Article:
Bitcoin prices slide another 13% amid fears big investors are cashing out

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The price of bitcoin was in the throes of a selloff on Friday, as the cryptocurrency moved all the way below $13,000 at one point and weekly losses neared the 30% level.

Bitcoin












BTCUSD, -11.16%










 was last down nearly 14% to $13,297.76, according to CoinDesk. At that level, and after hitting an all-time high of nearly $20,000 a week ago, the cryptocurrency stands to lose around 31% this week. Bitcoin has so far seen a session low of $12,504.05 for Friday.

January Bitcoin futures












BTCF8, -9.30%










 traded 11% lower at $13,500 on the CME Group’s Chicago Mercantile Exchange, from where they settled on Thursday. The contract made its debut on the world’s biggest futures exchange Sunday at a level of $20,650, but has since steadily declined. On the Cboe, where futures contracts began trading two weeks ago, bitcoin was last changing hands at $13,270.40.

While volatility is nothing new for bitcoin, the cryptocurrency came under particularly intense selling pressure at the start of Asian trading on Friday. Some suggested the hack of a bitcoin exchange in South Korea earlier this week had intensified jitters around the cryptocurrency.

Losses spread to other cryptocurrencies, with bitcoin cash, ether and litecoin all suffering losses of more than 20% over the past 24 hours, according to CoinMarketCap. Litecoin’s founder said earlier this week that he sold and donated his holdings in the cryptocurrency in a Reddit post, saying that he viewed as a conflict of interest to hold litecoin and tweet about it because he has “so much influence.”

The losses may be coming from big investors who are cashing in on the sizable gains seen this year for the cryptocurrency, said Peter Iosif, research analyst at IronFX, in a note to clients. Bitcoin’s cash price has seen a year-to-date rise of roughly 1,200%, with a chunk of that coming late in the year as interest in cryptocurrencies became more widespread.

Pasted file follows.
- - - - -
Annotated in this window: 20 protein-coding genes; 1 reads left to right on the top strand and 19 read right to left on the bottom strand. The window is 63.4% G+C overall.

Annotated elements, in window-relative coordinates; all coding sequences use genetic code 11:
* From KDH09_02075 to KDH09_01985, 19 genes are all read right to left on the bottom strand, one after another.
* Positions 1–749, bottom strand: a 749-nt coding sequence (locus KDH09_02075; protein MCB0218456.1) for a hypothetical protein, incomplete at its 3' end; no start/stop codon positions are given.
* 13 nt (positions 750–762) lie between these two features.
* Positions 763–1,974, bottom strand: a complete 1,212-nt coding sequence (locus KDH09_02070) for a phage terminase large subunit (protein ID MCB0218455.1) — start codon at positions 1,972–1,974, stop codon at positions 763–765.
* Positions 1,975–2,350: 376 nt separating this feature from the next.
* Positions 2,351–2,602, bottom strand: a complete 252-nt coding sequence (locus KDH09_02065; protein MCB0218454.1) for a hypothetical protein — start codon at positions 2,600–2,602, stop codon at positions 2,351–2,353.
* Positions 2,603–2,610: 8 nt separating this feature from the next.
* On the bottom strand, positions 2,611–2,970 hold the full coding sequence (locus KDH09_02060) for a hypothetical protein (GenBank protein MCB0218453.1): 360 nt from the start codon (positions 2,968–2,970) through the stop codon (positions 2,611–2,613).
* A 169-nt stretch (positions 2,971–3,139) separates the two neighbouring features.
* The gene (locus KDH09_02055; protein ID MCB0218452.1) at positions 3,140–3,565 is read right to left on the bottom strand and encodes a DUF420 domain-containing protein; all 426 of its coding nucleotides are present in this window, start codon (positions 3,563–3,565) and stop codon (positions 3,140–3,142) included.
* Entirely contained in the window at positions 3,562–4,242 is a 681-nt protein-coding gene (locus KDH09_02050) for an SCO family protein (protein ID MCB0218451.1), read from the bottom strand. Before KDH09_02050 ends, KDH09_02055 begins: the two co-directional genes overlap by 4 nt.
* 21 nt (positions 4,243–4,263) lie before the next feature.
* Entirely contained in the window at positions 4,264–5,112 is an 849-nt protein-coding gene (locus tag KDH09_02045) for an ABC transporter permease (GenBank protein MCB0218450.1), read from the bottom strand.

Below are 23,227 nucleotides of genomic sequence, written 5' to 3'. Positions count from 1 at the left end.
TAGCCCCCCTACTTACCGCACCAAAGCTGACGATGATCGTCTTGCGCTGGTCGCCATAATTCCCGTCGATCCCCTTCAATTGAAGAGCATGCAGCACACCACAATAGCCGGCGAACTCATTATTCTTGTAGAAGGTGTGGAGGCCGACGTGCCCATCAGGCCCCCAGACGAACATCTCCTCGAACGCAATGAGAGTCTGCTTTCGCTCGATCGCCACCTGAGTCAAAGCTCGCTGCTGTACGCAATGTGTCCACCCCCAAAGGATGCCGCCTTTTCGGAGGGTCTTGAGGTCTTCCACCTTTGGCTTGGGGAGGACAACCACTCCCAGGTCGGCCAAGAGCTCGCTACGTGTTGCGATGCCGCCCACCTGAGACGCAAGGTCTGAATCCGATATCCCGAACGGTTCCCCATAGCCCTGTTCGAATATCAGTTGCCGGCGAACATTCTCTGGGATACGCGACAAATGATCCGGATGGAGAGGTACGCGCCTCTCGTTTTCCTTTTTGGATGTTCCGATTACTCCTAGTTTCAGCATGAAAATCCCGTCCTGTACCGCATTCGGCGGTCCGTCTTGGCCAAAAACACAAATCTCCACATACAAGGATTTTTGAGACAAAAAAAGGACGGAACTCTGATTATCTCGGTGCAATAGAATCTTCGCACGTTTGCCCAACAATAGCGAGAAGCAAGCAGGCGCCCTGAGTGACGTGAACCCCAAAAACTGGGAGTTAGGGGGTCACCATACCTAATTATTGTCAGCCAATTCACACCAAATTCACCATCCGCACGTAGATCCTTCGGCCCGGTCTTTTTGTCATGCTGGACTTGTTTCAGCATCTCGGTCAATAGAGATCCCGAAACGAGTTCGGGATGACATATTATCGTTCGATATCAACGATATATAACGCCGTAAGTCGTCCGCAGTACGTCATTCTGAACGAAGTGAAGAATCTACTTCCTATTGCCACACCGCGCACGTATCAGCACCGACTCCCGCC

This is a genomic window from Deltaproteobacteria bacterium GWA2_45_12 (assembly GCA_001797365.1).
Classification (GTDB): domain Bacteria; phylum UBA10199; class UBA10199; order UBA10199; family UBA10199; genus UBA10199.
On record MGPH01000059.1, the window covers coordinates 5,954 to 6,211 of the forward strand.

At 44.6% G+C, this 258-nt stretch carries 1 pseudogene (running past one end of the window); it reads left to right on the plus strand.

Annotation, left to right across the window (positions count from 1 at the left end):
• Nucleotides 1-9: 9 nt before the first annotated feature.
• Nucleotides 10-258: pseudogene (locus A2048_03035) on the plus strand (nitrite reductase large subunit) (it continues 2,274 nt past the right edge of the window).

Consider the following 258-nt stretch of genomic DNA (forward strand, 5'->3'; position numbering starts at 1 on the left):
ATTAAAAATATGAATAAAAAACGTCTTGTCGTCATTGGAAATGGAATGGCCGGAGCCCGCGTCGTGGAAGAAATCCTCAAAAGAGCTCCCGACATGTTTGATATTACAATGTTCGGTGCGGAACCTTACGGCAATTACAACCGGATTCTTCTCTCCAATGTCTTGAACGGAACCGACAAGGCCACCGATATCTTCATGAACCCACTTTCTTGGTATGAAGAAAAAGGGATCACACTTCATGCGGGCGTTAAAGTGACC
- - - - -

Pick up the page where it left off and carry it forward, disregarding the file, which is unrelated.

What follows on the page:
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“Should the reports be true, there could be a shift from few large holdings and large investors to smaller holdings and more, but smaller investors. Also it could be the case that more investors are opting to switch to other trading instruments which allow them to go short on their investment, hence providing more flexibility,” said Iosif.

While some big Wall Street banks have shown a reluctance to get involved in bitcoin — J.P. Morgan’s chief executive officer Jamie Dimon in September called it a fraud — Goldman Sachs is aiming to have a cryptocurrency trading desk operating by next summer, Bloomberg reported Thursday, citing sources.

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A spokesman for Goldman, Michael DuVally, told Bloomberg in a statement that the bank was “exploring” how to serve clients who have expressed “interest in digital currencies.” In November, Goldman’s CEO Lloyd Blankfein said he didn’t “trust it,” but wasn’t “willing to pooh-pooh it.”

Read: Here’s what Wall Street CEOs have had to say about bitcoin this year

Iosif said he thinks the bears have the upper hand on bitcoin, and if this keeps up, the cryptocurrency could test support around the $12,000 level. If that gives way, he’d look for bitcoin to drop to $8,900.

But should the bulls get control, then bitcoin could work its way back up to $15,580 and aim for $17,000, he said.

Read: Bitcoin investors expect even better returns next year





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